Fineman wrote on the rise of the "religious right", the power of talk radio, race and politics, and the Pledge of Allegiance controversy. He interviewed business leaders such as Bill Gates, Steve Case, and Steve Ballmer. He interviewed GOP operative Lee Atwater, in the documentary Boogie Man: The Lee Atwater Story.[22] Fineman reported for NBC, and appeared on most major public affairs shows. He was a panelist on PBS's Washington Week in Review from 1983 to 1995, and on CNN's Capital Gang from 1995 to 1998.[23]

Fineman held honorary degrees from Colgate University,[24] the University of Louisville[25] Washington and Jefferson College,[26] and Gettysburg College.[27]Fineman, a distinguished political journalist, was celebrated for his skill in navigating and influencing political discourse through breaking news and in-depth analysis. Committed to journalism's democratic role, he advocated for a strong news industry to counter misinformation and polarization.[28]

Personal life and death

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In 1981, Fineman married lawyer Amy Nathan and had a son and daughter. Their son Nick followed his father into news media becoming a television news producer.[9]

On June 11, 2024, aged 75, Fineman died from pancreatic cancer at his home in Washington, D.C.[9][29]

References

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  1. ^ "Howard Fineman". Newsweek. Archived from the original on April 19, 2010. Retrieved July 8, 2008.
  2. ^ Fineman, Howard. "Huffington Post". Archived from the original on May 20, 2012. Retrieved May 22, 2012.
  3. ^ "Howard Fineman". Newsweek. Archived from the original on February 6, 2023. Retrieved February 6, 2023.
  4. ^ Howard Fineman Joins RCP https://www.realclearpolitics.com/articles/2020/01/24/rocky_marriage_federalist_ban_quote_of_the_week_142231.html Archived February 7, 2023, at the Wayback Machine
  5. ^ "Penn professors mull President Trump's effect on political communications". August 9, 2018. Archived from the original on February 6, 2023. Retrieved February 6, 2023.
  6. ^ Fineman, Howard (2009). The Thirteen American Arguments: Enduring Debates That Define and Inspire Our Country. Random House Publishing Group. pp. 4–5. ISBN 978-0-8129-7635-9.
  7. ^ Fussin' and fightin'? It's all good, says author/pundit Archived September 29, 2011, at the Wayback Machine, By Dan Pine, April 18, 2008, j. the Jewish news weekly of Northern California:jweekly.com
  8. ^ Pitz, Marylynne (September 22, 2009). "Khrushchev charmed the city on visit – Pittsburgh Post-Gazette". Pittsburgh Post-Gazette.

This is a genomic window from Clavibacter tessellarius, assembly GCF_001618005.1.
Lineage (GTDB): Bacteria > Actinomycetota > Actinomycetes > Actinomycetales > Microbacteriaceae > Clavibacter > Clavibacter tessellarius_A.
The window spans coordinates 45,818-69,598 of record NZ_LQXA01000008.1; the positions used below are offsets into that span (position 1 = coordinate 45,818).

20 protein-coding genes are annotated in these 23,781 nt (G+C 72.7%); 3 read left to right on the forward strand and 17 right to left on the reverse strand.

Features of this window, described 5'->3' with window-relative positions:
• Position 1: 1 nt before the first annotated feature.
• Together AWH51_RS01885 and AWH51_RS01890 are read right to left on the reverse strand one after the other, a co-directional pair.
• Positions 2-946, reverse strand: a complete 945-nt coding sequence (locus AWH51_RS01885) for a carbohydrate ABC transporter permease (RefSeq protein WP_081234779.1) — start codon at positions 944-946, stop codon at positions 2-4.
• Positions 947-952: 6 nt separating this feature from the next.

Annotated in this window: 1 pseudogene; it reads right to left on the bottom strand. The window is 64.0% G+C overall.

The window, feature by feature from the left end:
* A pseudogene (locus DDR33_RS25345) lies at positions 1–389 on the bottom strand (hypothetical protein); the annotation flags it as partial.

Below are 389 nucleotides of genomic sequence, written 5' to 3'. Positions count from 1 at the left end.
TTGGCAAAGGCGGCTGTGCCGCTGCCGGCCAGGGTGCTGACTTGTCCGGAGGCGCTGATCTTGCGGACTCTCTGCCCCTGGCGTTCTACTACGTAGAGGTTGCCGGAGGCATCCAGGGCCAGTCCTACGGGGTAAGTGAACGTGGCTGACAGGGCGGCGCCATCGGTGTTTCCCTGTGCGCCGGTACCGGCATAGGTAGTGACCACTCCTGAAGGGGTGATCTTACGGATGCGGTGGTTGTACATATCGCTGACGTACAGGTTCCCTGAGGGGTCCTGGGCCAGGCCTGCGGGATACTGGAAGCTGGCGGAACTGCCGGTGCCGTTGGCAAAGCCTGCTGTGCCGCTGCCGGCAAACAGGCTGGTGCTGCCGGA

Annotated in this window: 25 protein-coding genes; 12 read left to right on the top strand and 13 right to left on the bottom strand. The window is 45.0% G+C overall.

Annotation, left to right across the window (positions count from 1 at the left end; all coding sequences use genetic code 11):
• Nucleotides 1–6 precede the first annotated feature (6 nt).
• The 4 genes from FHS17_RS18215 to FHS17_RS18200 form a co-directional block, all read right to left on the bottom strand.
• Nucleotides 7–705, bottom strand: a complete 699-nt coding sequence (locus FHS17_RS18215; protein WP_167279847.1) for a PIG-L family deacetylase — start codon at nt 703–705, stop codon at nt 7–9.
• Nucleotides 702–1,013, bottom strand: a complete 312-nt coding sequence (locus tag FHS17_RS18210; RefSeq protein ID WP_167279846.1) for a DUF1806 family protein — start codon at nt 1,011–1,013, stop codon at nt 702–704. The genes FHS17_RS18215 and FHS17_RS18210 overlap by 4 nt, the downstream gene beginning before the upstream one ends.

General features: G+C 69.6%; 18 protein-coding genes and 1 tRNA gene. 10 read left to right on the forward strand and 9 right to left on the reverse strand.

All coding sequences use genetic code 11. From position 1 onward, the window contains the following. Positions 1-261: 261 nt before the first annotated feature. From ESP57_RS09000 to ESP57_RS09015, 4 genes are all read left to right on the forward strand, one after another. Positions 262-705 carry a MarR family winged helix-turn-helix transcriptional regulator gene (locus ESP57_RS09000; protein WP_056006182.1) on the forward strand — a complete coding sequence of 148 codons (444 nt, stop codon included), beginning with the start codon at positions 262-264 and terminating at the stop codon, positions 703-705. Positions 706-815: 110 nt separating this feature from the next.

9. ^ a b c d Risen, Clay (June 12, 2024). "Howard Fineman, Veteran Political Journalist and TV Pundit, Dies at 75". The New York Times. Archived from the original on June 12, 2024. Retrieved June 12, 2024.
  10. ^ Pittsburgh Post-Gazette: "Obituary: Jean Lederman Fineman / Longtime teacher loved reading, discussing politics June 9, 1924 — June 27, 2016" by Lindsay Moore Archived October 7, 2017, at the Wayback Machine June 28, 2016
  11. ^ Yearbook Picture Archived October 19, 2014, at the Wayback Machine, 1966 Taylor Allderdice High School, Pittsburgh, PA.
  12. ^ Fineman, Howard (October 27, 2018). "Shaking My Faith in America". New York Times. Archived from the original on October 29, 2018. Retrieved October 28, 2018.
  13. ^ Fineman, Howard (October 27, 2018). "Shaking My Faith in America". New York Times. Archived from the original on October 29, 2018. Retrieved October 28, 2018.
  14. ^ Howard Fineman bio Archived January 24, 2013, at the Wayback Machine at NNDB. Retrieved April 10, 2013.
  15. ^ Fineman, Howard, "I Went to Ukraine to Find My Roots. The KGB Found Me First Archived February 5, 2023, at the Wayback Machine", Colgate Magazine, Spring 2022
  16. ^ "Home". tonykornheisershow.com. Archived from the original on June 16, 2024. Retrieved May 1, 2018.
  17. ^ Visser, Nick (June 12, 2024). "Howard Fineman, Former HuffPost Global Editor And Prolific Washington Journalist, Dies At 75". HuffPost. Archived from the original on June 16, 2024. Retrieved June 13, 2024.
  18. ^ Bai, Matt (2018). The Front Runner. Knopf Doubleday Publishing Group. p. 84. ISBN 978-0-525-56613-7. Archived from the original on June 13, 2024. Retrieved June 13, 2024.
  19. ^ Cramer, Richard Ben (1992). What It Takes: The Way to the White House (1st ed.). New York: Random House. p. 684. ISBN 0-394-56260-7. OCLC 24794262. Archived from the original on June 13, 2024. Retrieved June 13, 2024.
  20. ^ Bai, Matt (2015). All the Truth Is Out: The Week Politics Went Tabloid. Knopf Doubleday Publishing Group. pp. 163–166. ISBN 978-0-307-47468-1.
  21. ^ Olver, Thomas C. (1998). "Howard Fineman" (PDF). Archive.beta.org. Beta Theta Pi Fraternity. Archived (PDF) from the original on June 13, 2024. Retrieved June 13, 2024.
  22. ^ "Transcript | Boogie Man - The Lee Atwater Story | FRONTLINE | PBS". Frontline. November 11, 2008. Archived from the original on October 21, 2017. Retrieved June 13, 2024.
  23. ^ Staff (October 28, 2003). "Howard Fineman". NBC News. Archived from the original on September 28, 2022. Retrieved June 13, 2024.
  24. ^ Howard Fineman '70 is named Colgate's 190th commencement speaker Archived June 13, 2024, at the Wayback Machine, By Barbara Brooks, April 8, 2011, Colgate University
  25. ^ Firsts and 'finally' mark commencement Archived July 11, 2015, at the Wayback Machine, May 13, 2013, UofL Today
  26. ^ Howard Fineman to deliver keynote at W&J commencement ceremony Archived October 20, 2020, at the Wayback Machine May 6, 2015, Washington & Jefferson College
  27. ^ "Archives – Gettysburg College". Archived from the original on November 26, 2018. Retrieved November 25, 2018.
  28. ^ Risen, Clay (June 14, 2024). "Howard Fineman, Veteran Political Journalist and TV Pundit, Dies at 75". The New York Times. Archived from the original on June 14, 2024. Retrieved June 15, 2024.
  29. ^ Langer, Emily (June 12, 2024). "Howard Fineman, political correspondent with analytical eye, dies at 75". Washington Post. Archived from the original on June 12, 2024. Retrieved June 12, 2024.
Notes